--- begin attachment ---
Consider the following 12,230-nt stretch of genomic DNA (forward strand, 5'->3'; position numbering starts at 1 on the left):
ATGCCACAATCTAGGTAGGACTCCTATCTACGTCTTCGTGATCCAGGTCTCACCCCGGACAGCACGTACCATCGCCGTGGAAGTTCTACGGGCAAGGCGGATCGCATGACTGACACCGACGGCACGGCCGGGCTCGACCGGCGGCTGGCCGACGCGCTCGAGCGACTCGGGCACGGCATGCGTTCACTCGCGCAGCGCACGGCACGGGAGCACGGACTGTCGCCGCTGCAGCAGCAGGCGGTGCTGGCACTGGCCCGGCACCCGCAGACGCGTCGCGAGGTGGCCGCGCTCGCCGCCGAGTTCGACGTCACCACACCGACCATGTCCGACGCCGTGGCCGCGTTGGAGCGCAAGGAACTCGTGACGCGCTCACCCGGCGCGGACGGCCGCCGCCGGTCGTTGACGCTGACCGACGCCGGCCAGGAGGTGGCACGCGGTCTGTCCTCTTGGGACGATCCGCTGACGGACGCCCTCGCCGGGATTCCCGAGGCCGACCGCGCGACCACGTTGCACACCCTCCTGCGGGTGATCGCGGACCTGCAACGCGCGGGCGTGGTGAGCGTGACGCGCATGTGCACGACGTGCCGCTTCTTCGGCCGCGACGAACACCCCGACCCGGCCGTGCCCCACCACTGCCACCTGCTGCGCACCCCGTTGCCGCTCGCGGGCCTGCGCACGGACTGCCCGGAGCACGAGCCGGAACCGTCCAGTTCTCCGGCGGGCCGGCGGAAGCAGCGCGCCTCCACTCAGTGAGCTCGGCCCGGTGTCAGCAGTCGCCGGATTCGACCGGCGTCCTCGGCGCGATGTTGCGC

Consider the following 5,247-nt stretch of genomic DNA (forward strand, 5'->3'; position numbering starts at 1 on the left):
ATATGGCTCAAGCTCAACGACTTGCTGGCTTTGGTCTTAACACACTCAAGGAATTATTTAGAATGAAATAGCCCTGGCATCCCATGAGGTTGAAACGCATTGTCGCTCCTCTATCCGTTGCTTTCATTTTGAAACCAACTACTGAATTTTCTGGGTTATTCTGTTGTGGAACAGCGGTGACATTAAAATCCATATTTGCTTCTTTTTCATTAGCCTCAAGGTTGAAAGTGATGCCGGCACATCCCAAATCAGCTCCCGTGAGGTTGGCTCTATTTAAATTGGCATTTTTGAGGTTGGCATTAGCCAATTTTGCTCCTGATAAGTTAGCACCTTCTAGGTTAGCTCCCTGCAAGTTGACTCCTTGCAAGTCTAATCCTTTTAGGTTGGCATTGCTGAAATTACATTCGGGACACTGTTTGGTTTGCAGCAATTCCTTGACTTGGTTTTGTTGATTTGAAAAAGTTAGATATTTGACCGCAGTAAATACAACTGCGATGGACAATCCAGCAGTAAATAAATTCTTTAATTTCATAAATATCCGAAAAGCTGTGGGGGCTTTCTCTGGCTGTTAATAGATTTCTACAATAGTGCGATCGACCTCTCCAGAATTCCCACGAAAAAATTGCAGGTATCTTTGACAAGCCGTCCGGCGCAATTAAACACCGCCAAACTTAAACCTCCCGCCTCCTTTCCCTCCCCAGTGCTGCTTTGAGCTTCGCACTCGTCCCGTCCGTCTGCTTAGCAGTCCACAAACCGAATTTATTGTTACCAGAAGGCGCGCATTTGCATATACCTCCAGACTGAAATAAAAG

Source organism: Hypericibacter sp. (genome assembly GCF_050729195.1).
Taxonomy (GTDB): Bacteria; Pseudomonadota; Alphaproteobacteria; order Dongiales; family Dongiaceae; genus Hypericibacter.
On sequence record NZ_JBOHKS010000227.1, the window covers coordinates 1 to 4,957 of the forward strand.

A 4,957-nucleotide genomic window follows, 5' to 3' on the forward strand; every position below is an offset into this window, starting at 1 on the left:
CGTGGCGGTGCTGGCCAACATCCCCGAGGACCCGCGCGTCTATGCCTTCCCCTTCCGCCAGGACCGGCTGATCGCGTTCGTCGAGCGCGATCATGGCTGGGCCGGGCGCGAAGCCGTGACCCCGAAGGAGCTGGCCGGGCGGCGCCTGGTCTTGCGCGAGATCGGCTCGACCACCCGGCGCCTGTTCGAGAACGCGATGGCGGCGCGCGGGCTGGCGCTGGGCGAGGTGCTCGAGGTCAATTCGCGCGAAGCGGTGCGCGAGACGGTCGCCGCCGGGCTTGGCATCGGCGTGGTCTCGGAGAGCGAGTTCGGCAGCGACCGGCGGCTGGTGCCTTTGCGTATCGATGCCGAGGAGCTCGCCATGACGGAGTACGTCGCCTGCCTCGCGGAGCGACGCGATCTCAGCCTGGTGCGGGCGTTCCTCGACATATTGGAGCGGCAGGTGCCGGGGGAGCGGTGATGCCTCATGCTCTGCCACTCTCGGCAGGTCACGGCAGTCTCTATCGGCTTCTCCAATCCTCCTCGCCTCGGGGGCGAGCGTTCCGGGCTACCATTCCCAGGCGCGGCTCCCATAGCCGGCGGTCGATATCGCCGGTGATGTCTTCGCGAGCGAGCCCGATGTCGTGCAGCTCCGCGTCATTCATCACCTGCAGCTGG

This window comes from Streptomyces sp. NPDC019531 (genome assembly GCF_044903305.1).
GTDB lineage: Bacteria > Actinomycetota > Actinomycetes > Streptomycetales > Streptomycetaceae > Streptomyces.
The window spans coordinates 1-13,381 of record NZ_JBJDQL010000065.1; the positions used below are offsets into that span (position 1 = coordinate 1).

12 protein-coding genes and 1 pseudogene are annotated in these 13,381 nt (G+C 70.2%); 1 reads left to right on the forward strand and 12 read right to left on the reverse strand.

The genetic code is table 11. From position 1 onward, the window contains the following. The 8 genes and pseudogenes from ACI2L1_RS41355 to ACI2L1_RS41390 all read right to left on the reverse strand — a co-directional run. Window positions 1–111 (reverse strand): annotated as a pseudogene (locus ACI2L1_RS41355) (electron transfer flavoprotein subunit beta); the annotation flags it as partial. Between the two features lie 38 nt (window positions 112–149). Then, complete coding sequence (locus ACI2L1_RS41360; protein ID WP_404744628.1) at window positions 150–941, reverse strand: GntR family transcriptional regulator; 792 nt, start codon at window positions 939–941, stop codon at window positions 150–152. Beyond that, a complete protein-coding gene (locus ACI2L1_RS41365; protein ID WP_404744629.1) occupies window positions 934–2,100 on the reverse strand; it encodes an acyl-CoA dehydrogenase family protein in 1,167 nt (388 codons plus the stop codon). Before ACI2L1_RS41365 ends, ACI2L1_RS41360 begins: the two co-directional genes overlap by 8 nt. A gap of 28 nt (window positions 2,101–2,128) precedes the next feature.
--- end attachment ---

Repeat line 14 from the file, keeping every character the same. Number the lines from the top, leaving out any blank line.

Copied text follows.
The genetic code is table 11. From position 1 onward, the window contains the following. The 8 genes and pseudogenes from ACI2L1_RS41355 to ACI2L1_RS41390 all read right to left on the reverse strand — a co-directional run. Window positions 1–111 (reverse strand): annotated as a pseudogene (locus ACI2L1_RS41355) (electron transfer flavoprotein subunit beta); the annotation flags it as partial. Between the two features lie 38 nt (window positions 112–149). Then, complete coding sequence (locus ACI2L1_RS41360; protein ID WP_404744628.1) at window positions 150–941, reverse strand: GntR family transcriptional regulator; 792 nt, start codon at window positions 939–941, stop codon at window positions 150–152. Beyond that, a complete protein-coding gene (locus ACI2L1_RS41365; protein ID WP_404744629.1) occupies window positions 934–2,100 on the reverse strand; it encodes an acyl-CoA dehydrogenase family protein in 1,167 nt (388 codons plus the stop codon). Before ACI2L1_RS41365 ends, ACI2L1_RS41360 begins: the two co-directional genes overlap by 8 nt. A gap of 28 nt (window positions 2,101–2,128) precedes the next feature.